The S&P 500 slipped 0.15% Thursday, ending a four-day winning streak.
After rallying 150 points over a handful of days, it shouldn’t surprise anyone the market wanted to take a breather. And as far as breathers go, -0.15% doesn’t really count, so expect prices to slip a little further over the next few sessions.
Headlines remain benign, but a rebound that didn’t need a headline to kick it off doesn’t need a headline to take a step back. Stocks go up, and stocks go down; that’s all this is.
As I told readers on Wednesday:
[T]his is a better place to be collecting our 3x ETF profits than adding new money. By the time it looks safe, it is usually too late to buy…Now, don’t get me wrong, I’m not predicting a return to recent lows under 4,400. But everyone knows the markets move in waves, and after a nice bit of up, we need a little down.
This isn’t rocket science, but apparently, Wednesday’s tardy buyers missed the memo. But without late money, we’d have no one to sell our stocks to and give us our profits. So thank them for that.
As for what comes next, expect a little more cooling off over the next few sessions. For the most aggressive, they can short any incremental weakness but keep positions small and profit targets close. Shorting an uptrend is one of the hardest ways to make money in the market, and it requires impeccable timing.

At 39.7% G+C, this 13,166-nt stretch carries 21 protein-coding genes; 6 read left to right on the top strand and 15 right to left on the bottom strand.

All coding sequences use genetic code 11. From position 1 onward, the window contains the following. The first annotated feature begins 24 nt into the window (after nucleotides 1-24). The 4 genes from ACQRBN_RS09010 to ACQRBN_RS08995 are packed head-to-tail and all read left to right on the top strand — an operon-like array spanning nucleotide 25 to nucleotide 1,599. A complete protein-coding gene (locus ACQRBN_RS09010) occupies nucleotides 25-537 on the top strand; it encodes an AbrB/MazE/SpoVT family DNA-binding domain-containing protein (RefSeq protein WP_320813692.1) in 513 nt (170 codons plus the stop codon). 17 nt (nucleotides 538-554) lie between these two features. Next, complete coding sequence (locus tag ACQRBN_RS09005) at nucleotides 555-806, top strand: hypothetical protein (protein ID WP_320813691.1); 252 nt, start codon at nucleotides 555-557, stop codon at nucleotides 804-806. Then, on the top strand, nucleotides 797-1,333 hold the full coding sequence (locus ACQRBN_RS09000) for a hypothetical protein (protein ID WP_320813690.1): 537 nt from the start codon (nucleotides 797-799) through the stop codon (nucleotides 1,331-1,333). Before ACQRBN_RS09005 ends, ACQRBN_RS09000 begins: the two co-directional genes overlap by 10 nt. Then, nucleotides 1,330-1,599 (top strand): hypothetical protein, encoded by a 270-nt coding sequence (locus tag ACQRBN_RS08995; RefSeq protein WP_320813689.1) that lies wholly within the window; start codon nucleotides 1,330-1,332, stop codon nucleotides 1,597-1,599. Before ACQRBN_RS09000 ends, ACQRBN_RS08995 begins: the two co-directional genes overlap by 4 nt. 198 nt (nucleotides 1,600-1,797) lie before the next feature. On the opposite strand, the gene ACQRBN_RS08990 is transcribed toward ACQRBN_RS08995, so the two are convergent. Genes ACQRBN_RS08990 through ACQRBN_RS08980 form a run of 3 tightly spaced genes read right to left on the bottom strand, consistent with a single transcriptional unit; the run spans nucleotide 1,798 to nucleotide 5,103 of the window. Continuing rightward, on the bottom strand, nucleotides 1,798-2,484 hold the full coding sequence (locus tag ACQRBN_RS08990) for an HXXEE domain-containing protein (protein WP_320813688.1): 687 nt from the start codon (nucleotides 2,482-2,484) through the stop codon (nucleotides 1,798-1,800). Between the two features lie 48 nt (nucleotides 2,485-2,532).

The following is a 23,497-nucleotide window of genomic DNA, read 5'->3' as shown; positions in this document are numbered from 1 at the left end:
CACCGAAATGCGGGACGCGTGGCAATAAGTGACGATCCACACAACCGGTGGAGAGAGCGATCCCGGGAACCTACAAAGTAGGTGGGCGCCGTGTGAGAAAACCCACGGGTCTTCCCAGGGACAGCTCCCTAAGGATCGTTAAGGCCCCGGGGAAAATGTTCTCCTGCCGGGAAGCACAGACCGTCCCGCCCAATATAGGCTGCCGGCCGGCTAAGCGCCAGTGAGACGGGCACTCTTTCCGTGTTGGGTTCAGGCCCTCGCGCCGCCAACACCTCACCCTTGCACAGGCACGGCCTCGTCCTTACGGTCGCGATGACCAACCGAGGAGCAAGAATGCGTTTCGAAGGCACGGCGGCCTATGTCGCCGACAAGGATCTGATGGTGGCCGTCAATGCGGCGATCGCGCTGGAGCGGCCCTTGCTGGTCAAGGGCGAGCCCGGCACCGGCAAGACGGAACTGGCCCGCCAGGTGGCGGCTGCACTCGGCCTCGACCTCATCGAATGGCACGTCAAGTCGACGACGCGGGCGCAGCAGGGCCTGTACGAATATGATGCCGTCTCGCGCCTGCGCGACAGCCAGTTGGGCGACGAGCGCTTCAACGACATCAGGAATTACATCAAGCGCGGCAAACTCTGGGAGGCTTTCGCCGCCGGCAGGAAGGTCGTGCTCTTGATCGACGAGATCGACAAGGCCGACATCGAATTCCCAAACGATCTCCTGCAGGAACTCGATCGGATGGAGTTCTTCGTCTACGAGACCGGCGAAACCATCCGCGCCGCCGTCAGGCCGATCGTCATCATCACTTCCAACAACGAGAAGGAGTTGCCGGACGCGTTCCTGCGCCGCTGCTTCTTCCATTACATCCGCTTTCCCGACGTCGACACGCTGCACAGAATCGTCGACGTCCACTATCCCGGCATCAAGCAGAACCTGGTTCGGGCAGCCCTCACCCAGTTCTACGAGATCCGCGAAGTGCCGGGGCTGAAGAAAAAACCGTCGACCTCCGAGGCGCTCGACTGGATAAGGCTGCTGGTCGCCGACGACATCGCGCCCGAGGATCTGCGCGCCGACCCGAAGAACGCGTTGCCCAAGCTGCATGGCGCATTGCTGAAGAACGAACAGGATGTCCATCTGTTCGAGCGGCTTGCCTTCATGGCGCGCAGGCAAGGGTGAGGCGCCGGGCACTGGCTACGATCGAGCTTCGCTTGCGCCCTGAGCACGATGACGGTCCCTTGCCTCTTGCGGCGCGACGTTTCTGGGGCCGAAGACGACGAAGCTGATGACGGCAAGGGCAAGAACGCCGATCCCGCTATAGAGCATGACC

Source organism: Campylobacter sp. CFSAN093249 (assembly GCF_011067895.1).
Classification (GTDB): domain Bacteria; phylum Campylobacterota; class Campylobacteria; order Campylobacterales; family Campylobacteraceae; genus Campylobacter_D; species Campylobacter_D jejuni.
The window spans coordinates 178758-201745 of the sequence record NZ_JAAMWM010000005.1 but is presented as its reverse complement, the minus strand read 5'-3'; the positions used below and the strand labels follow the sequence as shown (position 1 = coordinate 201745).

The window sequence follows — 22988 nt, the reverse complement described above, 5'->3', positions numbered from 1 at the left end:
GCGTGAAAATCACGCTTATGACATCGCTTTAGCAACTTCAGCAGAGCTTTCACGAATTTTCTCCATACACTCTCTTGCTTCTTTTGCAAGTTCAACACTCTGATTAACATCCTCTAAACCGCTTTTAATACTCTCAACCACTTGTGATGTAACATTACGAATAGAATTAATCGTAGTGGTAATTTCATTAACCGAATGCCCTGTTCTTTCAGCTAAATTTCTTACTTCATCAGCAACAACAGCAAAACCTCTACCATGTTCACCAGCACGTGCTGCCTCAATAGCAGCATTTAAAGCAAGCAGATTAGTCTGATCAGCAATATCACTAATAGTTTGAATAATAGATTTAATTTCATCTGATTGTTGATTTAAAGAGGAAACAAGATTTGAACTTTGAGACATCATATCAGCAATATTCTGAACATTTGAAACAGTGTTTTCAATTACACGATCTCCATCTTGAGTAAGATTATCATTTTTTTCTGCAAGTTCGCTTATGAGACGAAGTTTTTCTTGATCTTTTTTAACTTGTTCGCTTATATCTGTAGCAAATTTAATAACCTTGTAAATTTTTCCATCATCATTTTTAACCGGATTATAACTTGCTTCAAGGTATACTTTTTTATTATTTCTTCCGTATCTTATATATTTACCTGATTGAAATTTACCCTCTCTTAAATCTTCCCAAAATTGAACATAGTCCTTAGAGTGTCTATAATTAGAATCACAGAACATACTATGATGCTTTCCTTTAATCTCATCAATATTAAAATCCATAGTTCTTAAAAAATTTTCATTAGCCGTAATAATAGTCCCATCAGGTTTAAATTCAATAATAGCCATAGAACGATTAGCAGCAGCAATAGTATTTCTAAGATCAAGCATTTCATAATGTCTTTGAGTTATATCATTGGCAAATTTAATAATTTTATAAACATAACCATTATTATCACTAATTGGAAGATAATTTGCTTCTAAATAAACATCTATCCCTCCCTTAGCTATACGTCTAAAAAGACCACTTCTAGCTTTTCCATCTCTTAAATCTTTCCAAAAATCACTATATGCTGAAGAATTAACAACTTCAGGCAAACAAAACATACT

For everyone else, wait for the dip back to 4,450 support and see what happens. If prices bounce, buy that bounce with a stop under this level. If the selling continues, wait for a bounce off of 4,400. Rinse and repeat.
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Jani Ziedins (pronounced Ya-nee) is a full-time investor and financial analyst that has successfully traded stocks and options for nearly three decades. He has an undergraduate engineering degree from the Colorado School of Mines and two graduate business degrees from the University of Colorado Denver. His prior professional experience includes engineering at Fortune 500 companies, small business consulting, and managing investment real estate. He is now fortunate enough to trade full-time from home, affording him the luxury of spending extra time with his wife and two children.